2. I divided the kids into two teams which each had a bag. The bags each contained 10 stones, but one bag had more red stones than the others.  One team member repeatedly drew out one stone and then put it back in the bag. The other team member kept track of how many reds vs. greens were drawn out. In the end the two teams presented their chart, and then tried to guess which bag had more red stones.


      The bag with 10 stones.

How did it go?

All five kids came to circle this week. There was lots of extra energy because we had a picnic afterward, so the kids were excited, and there were lots of younger siblings playing in a nearby room. Even so, everyone generally paid attention, except for my son who drew pictures instead of participating the in the team probability activity.

Building a Die

The kids were surprisingly good at this. Once I drew the six side on their cube printout, they could generally figure out where the 1 should go (with a few mistakes), and then most of them even figured out where to put the remaining sides, with only a bit of help from me. Everyone was quite good at cutting out the shape, except my son who got frustrated and cut his in half…I gave him the one I had been cutting out.

Another parent helped with gluing the cubes together since the kids all needed help at the same time.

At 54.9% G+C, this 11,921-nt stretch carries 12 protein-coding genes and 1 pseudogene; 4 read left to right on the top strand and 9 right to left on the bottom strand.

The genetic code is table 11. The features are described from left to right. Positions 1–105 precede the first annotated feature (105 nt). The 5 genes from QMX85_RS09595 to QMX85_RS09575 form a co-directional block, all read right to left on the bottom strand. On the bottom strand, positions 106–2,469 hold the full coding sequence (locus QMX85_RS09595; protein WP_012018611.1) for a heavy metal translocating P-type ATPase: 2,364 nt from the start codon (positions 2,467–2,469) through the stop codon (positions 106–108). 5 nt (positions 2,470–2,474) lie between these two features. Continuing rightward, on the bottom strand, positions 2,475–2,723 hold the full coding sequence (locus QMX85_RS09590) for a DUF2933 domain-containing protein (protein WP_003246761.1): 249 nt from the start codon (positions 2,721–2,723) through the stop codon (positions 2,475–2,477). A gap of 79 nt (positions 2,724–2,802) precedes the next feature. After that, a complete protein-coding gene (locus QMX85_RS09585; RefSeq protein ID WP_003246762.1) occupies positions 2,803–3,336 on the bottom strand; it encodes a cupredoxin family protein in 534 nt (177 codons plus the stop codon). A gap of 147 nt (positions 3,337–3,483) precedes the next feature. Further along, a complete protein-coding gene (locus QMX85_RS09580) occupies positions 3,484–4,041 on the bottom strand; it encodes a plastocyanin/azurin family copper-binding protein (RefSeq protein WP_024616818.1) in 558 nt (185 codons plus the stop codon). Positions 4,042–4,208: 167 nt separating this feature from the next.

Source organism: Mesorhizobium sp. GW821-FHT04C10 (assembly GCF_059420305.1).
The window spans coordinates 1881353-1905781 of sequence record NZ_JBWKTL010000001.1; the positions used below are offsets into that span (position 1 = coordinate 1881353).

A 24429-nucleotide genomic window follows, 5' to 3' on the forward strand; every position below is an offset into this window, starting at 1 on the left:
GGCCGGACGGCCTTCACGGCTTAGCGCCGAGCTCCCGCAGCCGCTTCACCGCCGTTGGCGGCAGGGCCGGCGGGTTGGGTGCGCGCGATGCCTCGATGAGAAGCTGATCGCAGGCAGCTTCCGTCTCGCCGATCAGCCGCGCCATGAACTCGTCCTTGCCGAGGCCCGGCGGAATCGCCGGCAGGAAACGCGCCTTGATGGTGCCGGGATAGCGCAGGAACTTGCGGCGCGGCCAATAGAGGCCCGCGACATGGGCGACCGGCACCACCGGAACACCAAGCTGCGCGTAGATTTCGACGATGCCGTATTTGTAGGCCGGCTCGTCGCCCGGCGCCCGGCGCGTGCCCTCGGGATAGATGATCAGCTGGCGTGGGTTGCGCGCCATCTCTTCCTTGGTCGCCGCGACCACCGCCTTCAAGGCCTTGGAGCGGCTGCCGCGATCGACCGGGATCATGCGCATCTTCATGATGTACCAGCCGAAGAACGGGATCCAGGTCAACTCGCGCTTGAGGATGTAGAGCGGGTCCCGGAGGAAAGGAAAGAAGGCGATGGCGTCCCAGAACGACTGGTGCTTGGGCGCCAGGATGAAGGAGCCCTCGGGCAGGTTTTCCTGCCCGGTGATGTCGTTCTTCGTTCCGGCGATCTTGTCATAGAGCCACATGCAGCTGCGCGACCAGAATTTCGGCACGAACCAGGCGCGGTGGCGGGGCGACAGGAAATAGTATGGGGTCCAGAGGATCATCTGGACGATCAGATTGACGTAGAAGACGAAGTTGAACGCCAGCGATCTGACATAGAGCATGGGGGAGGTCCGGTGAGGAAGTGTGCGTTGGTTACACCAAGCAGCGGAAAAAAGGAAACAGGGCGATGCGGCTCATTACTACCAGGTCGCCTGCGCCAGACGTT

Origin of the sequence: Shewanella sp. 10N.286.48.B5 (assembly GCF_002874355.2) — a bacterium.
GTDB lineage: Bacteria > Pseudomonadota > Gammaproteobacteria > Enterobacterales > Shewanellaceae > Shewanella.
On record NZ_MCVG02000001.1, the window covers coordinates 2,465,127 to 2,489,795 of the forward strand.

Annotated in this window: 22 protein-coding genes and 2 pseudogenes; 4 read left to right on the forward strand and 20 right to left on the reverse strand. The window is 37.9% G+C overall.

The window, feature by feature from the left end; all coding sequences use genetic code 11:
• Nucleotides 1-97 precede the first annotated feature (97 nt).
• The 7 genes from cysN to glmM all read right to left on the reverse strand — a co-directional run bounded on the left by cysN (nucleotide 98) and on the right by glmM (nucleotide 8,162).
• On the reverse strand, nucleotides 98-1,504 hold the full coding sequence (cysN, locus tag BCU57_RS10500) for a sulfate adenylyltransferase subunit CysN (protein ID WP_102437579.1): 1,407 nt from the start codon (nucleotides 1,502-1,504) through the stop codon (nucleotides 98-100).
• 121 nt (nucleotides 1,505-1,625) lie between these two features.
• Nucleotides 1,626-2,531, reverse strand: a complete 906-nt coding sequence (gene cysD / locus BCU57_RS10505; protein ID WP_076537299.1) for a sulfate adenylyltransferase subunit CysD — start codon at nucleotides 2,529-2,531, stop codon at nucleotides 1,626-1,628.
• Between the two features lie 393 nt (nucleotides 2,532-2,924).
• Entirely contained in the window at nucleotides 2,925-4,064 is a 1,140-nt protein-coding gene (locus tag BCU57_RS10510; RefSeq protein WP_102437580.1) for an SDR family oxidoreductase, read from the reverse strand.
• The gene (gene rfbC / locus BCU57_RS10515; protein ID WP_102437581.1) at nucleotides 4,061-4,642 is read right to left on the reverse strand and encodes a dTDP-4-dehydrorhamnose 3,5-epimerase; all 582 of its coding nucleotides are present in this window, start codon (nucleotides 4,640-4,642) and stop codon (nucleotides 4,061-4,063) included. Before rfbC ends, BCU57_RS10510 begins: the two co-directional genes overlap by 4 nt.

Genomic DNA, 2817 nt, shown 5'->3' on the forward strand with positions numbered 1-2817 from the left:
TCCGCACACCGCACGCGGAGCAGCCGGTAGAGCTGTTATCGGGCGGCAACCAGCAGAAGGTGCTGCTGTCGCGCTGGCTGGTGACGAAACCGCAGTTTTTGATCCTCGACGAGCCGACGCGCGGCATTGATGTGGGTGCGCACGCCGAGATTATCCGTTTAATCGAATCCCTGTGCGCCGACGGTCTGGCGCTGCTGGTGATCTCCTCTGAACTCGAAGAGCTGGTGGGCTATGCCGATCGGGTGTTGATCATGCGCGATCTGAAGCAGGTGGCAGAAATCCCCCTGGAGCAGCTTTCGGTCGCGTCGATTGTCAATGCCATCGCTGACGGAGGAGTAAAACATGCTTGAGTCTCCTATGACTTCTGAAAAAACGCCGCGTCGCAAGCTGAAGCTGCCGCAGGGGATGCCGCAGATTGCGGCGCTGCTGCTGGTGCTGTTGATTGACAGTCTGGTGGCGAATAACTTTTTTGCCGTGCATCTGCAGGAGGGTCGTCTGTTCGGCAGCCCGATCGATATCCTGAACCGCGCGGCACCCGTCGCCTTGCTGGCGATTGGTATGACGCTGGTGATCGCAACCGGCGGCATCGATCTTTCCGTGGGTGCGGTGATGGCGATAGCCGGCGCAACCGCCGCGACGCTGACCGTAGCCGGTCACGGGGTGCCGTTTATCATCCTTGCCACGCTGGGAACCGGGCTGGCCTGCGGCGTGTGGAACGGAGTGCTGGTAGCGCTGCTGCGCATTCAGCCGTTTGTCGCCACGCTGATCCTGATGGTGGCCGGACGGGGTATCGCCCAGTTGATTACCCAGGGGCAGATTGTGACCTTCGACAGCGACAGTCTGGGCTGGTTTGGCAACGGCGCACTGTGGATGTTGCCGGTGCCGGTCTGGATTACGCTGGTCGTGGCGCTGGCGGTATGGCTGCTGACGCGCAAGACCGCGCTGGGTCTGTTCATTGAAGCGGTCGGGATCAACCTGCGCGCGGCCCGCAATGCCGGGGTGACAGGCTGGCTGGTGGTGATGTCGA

Overall, I was impressed by their spatial abilities.

Probability Trials

First I had one kid put 10 stones in the bag without telling me the colors. The kids LOVED this.  Then I started drawing and replacing one stone at a time. First I drew a green stone, so I said: “Oh, I think they’re all green!”.  The kids giggled. Then I drew a red stone, and said “Oh no, I think they’re all red!”. The kids corrected me, pointing out I just drawn a green stone the time before. Then I started drawing more, keeping track of how many more reds than green I drew out.  After 20 or so trial I made a final guess. This is probably not enough trials, because I never actually got it correct.

We let 3 different kids put stones in the bag for me, but then the kids started to lose interest, so I told the last two kids that they got to be captains of the next activity. This really pleased them.  Being captain meant they got to pick their teammate, and decide whether they wanted to be the note taker or the one who drew out the stones. One captain decided to be the stone person, and the other wanted notetaker, so both positions were apparently desirable.

Four kids were actually pretty efficient at drawing out stones and making tally marks to count them.  My son was on a team of three, and decided to draw pictures instead of participate. I let him because he wasn’t distracting anyone else, and we were running out of time.

After about 30 draws, I called the kids back to the table.  One team had drawn 33 times and gotten 16 greens and 17 reds.  The other team had drawn 25 times and gotten 12 greens and 13 reds.  The kids decided that the team with 33 draws must have more reds — because they had drawn red 17 times and 17 > 13.  After circle, David pointed out that I should have then asked which bag had more greens? and complain if they again said the team that had drawn out 33 times.  But I just let it go because I didn’t think of it at the time.

In reality one bag had 3 reds and the other had 5 reds, but 25 – 35 draws were not enough to distinguish the two cases.  So we’ll have to repeat again, and give more time for repeated draws.